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Staccato is a server that enables browsing and search of geospatial assets like satellite imagery. It implements the SpatioTemporal Asset Catalog (STAC) v1.0.0 standard and is backed by Elasticsearch. In addition to the core STAC catalog browsing and search functionality, it includes support for transactions, statistics, auto-generated schemas, gRPC endpoints and Kafka ingestion.

Staccato is built using the latest versions of Spring Boot and Spring WebFlux. The application is reactive, utilizing the Project Reactor library.

Staccato is available to preview at and is browsable via the stac-browser at

About the STAC Spec


The SpatioTemporal Asset Catalog (STAC) specification aims to standardize the way geospatial assets are exposed online and queried. A 'spatiotemporal asset' is any file that represents information about the earth captured in a certain space and time. The initial focus is primarily remotely-sensed imagery (from satellites, but also planes, drones, balloons, etc), but the core is designed to be extensible to SAR, full motion video, point clouds, hyperspectral, LiDAR and derived data like NDVI, Digital Elevation Models, mosaics, etc.

For more see the STAC Spec github repo




  • maven 3.x

Example build command: mvn clean install

Additionally the docker image can be built from the staccato-application package using the command: mvn dockerfile:build


  • Requires Java 11, Elasticsearch 6.6

An Elasticsearch instance must be available. To run locally in a docker container, use:

docker run -d -p 9200:9200 -p 9300:9300 -e "discovery.roles=single-node"

Any of the following methods are acceptable ways of running Staccato

  • ./staccato-{version}.jar (self executing jar)
  • java -jar staccato-{version}.jar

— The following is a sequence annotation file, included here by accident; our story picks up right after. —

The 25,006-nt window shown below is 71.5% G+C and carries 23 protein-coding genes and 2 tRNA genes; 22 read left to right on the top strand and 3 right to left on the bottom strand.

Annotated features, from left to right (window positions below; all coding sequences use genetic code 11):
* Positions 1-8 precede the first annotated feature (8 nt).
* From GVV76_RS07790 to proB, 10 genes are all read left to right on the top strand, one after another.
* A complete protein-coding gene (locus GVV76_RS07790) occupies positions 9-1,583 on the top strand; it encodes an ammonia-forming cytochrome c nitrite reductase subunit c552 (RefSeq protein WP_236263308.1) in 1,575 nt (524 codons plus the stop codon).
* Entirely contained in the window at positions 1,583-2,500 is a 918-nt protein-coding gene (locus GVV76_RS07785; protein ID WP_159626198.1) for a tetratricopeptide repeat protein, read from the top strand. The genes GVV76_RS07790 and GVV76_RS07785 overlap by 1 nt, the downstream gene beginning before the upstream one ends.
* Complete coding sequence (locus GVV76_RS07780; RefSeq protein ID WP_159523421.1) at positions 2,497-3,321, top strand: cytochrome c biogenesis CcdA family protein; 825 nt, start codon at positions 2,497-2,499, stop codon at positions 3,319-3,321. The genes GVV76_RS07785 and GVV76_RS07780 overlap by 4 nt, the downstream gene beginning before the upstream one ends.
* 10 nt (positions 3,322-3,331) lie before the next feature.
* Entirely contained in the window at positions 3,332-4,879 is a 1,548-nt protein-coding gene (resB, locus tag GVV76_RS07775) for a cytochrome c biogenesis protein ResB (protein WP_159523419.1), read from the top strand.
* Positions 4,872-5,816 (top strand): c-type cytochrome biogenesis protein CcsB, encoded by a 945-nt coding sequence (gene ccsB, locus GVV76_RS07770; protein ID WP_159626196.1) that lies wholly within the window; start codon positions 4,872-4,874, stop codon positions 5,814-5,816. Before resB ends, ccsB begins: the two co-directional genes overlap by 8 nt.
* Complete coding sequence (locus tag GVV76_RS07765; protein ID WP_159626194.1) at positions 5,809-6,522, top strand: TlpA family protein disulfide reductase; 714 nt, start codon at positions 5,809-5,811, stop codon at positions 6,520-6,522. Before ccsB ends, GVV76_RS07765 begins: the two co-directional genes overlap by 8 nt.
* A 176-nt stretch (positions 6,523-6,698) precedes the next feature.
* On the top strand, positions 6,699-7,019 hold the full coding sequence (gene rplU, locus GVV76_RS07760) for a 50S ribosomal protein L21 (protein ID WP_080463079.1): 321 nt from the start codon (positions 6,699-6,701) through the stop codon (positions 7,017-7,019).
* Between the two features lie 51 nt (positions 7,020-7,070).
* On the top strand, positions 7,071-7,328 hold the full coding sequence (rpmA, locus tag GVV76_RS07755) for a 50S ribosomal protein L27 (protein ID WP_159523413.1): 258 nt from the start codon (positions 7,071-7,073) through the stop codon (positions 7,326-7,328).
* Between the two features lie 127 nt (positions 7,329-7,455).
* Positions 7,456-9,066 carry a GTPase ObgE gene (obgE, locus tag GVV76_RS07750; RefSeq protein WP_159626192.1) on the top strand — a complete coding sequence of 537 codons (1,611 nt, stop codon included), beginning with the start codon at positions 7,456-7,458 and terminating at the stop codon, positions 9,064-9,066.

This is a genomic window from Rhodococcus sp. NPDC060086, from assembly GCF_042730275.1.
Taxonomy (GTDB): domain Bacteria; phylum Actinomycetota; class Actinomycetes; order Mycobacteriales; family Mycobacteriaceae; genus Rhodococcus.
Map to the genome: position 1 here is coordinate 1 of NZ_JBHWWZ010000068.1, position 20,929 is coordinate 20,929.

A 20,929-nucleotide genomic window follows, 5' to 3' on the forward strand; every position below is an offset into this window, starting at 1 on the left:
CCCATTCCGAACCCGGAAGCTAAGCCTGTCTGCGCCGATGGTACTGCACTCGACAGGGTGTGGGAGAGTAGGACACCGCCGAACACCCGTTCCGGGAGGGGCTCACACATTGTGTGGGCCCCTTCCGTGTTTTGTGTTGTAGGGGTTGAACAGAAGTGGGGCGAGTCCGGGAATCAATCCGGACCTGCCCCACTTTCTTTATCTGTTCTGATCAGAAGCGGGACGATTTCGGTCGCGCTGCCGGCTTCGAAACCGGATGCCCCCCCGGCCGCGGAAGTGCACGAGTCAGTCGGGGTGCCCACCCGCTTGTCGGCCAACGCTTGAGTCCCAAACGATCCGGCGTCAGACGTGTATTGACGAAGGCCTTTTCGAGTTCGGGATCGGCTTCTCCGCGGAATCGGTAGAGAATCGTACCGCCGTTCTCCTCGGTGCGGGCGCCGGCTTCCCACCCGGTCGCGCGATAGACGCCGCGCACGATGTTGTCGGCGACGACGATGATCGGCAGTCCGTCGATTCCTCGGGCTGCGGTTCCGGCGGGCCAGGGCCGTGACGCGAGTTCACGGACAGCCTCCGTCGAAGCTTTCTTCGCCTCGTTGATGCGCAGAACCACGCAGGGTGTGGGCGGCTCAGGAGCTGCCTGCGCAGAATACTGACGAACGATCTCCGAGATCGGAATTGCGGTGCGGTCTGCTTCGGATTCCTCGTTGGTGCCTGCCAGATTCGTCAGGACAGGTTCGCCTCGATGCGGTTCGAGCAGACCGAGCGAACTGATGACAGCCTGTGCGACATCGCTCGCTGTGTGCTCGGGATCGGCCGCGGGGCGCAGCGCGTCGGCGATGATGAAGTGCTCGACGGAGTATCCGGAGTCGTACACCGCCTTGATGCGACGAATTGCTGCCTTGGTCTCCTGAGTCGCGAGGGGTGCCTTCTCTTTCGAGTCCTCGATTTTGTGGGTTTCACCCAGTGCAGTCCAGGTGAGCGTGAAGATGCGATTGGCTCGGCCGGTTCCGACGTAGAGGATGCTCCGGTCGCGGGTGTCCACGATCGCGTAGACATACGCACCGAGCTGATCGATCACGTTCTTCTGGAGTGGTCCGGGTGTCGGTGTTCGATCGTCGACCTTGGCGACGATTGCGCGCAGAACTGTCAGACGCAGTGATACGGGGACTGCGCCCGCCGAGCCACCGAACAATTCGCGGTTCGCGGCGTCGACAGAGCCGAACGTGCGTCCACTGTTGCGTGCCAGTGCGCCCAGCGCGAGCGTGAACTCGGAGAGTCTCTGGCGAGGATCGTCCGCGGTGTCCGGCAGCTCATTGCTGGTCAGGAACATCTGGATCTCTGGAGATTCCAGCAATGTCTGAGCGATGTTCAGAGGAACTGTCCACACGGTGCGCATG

• mvn spring-boot:run (from the staccato-application directory)
  • docker run -d -i -t -p:8080:8080{version}


Stats Endpoints

  • GET /stats - retrieves aggregations for all collections
  • GET /stats/{collection_id} - retrieves aggregations for a specific collection

Schema Endpoints

  • GET /schema - returns the STAC specification in JSON format
  • GET /schema/{collection_id} - returns the JSON schema for the specified collection

Actuator Endpoints

  • GET /actuator - returns a list of utility endpoints for the application


The STAC API has several properties that are configurable from the command line, as environment properties in the application.yml file. The table below details the properties that are available for configuration.

Property Default Value Description
staccato.include-null-fieldsExtension false Determines whether fieldsExtension with null values should be serialized or excluded
staccato.generate-self-links true Determines whether self links are automatically generated for items
staccato.generate-thumbnail-links true Determines whether thumbnail links are automatically generated for items
staccato.async-bridge-thread-pool.max-threads 200 The size of the threadpool to be used for blocking async requests using the Elasticsearch REST client
staccato.async-bridge-thread-pool.daemon true false if the Scheduler requires an explicit Scheduler.dispose() to exit the VM http The scheme to be used for connection to Elasticsearch localhost The hostname of the Elasticsearch aggregationService 9200 The Elasticsearch aggregationService port 5 The number of shards used when auto-initializing an Elasticsearch index 0 The number of replicas used when auto-initializing an Elasticsearch index _doc The Elasticsearch document type. It is not recommended to change this from its default value as "_doc" will be the only value supported in ES7 10 The number of reconnection attempts to the Elasticsearch aggregationService 200 The Elasticsearch client threadpool size. This is the maximum number of connections a single STAC instance may have open to Elasticsearch. 200 The maximum number of Elasticsearch client connections per route. 60000 The Elasticsearch client timeout value in milliseconds.